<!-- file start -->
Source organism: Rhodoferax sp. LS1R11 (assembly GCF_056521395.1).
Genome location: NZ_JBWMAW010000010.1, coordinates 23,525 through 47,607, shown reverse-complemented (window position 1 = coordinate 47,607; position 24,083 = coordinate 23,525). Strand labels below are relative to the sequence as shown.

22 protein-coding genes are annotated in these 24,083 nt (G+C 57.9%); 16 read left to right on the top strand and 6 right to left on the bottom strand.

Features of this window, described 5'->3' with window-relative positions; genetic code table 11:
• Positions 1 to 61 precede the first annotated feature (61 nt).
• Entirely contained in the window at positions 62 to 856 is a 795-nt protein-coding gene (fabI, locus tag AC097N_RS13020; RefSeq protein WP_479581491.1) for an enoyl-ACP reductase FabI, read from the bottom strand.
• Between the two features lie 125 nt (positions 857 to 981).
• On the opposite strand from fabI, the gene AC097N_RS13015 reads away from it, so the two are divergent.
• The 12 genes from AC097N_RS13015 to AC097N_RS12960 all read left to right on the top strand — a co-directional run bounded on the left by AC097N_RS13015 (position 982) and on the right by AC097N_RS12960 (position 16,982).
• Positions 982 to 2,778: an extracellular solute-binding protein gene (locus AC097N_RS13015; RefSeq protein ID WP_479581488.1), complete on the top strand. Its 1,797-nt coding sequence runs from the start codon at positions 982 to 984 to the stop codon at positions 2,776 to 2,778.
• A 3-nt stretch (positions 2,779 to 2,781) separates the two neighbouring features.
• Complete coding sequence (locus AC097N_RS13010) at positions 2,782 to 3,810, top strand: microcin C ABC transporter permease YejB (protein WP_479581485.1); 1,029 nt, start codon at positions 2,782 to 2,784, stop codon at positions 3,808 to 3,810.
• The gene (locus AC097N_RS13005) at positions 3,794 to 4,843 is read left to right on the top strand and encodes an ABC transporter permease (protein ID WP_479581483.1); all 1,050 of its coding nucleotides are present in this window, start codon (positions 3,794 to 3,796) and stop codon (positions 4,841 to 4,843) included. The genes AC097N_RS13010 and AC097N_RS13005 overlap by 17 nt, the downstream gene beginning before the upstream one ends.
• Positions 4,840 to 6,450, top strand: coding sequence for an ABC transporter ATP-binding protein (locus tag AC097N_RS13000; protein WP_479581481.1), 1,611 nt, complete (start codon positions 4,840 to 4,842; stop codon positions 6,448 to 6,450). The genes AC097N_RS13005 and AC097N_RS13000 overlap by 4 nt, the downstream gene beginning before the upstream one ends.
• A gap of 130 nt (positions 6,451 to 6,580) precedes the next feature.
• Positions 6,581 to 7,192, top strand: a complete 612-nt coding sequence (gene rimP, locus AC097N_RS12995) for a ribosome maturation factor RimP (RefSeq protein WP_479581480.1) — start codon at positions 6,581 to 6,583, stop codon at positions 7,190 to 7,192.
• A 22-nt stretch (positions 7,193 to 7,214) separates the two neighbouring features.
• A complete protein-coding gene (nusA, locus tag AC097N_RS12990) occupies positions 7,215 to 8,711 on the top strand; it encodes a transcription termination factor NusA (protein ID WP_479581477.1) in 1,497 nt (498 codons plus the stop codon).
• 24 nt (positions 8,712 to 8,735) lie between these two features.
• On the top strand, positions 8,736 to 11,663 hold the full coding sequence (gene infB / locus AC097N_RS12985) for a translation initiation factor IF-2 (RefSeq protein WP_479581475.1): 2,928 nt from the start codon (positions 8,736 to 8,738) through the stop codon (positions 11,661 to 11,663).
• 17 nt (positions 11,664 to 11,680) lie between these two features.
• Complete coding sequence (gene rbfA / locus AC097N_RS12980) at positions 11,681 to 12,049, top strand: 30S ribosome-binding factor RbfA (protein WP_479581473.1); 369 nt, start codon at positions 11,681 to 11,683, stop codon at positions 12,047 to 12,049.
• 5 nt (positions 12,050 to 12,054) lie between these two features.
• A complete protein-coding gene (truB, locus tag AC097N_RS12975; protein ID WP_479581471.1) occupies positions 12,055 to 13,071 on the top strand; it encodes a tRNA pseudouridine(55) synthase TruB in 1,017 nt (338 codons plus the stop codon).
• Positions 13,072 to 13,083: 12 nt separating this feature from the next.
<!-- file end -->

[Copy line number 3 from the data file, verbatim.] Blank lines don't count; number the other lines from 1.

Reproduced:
22 protein-coding genes are annotated in these 24,083 nt (G+C 57.9%); 16 read left to right on the top strand and 6 right to left on the bottom strand.